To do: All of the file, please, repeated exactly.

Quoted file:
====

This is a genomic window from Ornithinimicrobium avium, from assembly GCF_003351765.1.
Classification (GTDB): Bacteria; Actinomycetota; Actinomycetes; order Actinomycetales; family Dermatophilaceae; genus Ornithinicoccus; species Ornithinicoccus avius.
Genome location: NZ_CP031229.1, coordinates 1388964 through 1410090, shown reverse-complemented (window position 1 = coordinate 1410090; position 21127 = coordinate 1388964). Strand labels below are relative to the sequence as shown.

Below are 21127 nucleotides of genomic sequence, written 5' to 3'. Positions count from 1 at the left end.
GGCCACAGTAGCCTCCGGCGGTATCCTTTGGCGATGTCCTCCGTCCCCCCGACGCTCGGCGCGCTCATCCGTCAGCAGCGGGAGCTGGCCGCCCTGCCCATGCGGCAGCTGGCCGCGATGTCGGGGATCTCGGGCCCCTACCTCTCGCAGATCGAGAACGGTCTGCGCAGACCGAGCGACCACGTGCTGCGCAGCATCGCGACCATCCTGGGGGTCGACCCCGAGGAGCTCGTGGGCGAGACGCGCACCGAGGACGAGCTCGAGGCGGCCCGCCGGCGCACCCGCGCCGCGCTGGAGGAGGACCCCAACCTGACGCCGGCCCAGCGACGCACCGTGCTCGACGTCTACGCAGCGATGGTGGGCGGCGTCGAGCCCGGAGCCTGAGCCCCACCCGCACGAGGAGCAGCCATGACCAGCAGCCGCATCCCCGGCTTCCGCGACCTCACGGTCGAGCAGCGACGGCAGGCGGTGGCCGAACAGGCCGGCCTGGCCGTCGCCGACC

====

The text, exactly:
This is a genomic window from Ornithinimicrobium avium, from assembly GCF_003351765.1.
Classification (GTDB): Bacteria; Actinomycetota; Actinomycetes; order Actinomycetales; family Dermatophilaceae; genus Ornithinicoccus; species Ornithinicoccus avius.
Genome location: NZ_CP031229.1, coordinates 1388964 through 1410090, shown reverse-complemented (window position 1 = coordinate 1410090; position 21127 = coordinate 1388964). Strand labels below are relative to the sequence as shown.

Below are 21127 nucleotides of genomic sequence, written 5' to 3'. Positions count from 1 at the left end.
GGCCACAGTAGCCTCCGGCGGTATCCTTTGGCGATGTCCTCCGTCCCCCCGACGCTCGGCGCGCTCATCCGTCAGCAGCGGGAGCTGGCCGCCCTGCCCATGCGGCAGCTGGCCGCGATGTCGGGGATCTCGGGCCCCTACCTCTCGCAGATCGAGAACGGTCTGCGCAGACCGAGCGACCACGTGCTGCGCAGCATCGCGACCATCCTGGGGGTCGACCCCGAGGAGCTCGTGGGCGAGACGCGCACCGAGGACGAGCTCGAGGCGGCCCGCCGGCGCACCCGCGCCGCGCTGGAGGAGGACCCCAACCTGACGCCGGCCCAGCGACGCACCGTGCTCGACGTCTACGCAGCGATGGTGGGCGGCGTCGAGCCCGGAGCCTGAGCCCCACCCGCACGAGGAGCAGCCATGACCAGCAGCCGCATCCCCGGCTTCCGCGACCTCACGGTCGAGCAGCGACGGCAGGCGGTGGCCGAACAGGCCGGCCTGGCCGTCGCCGACC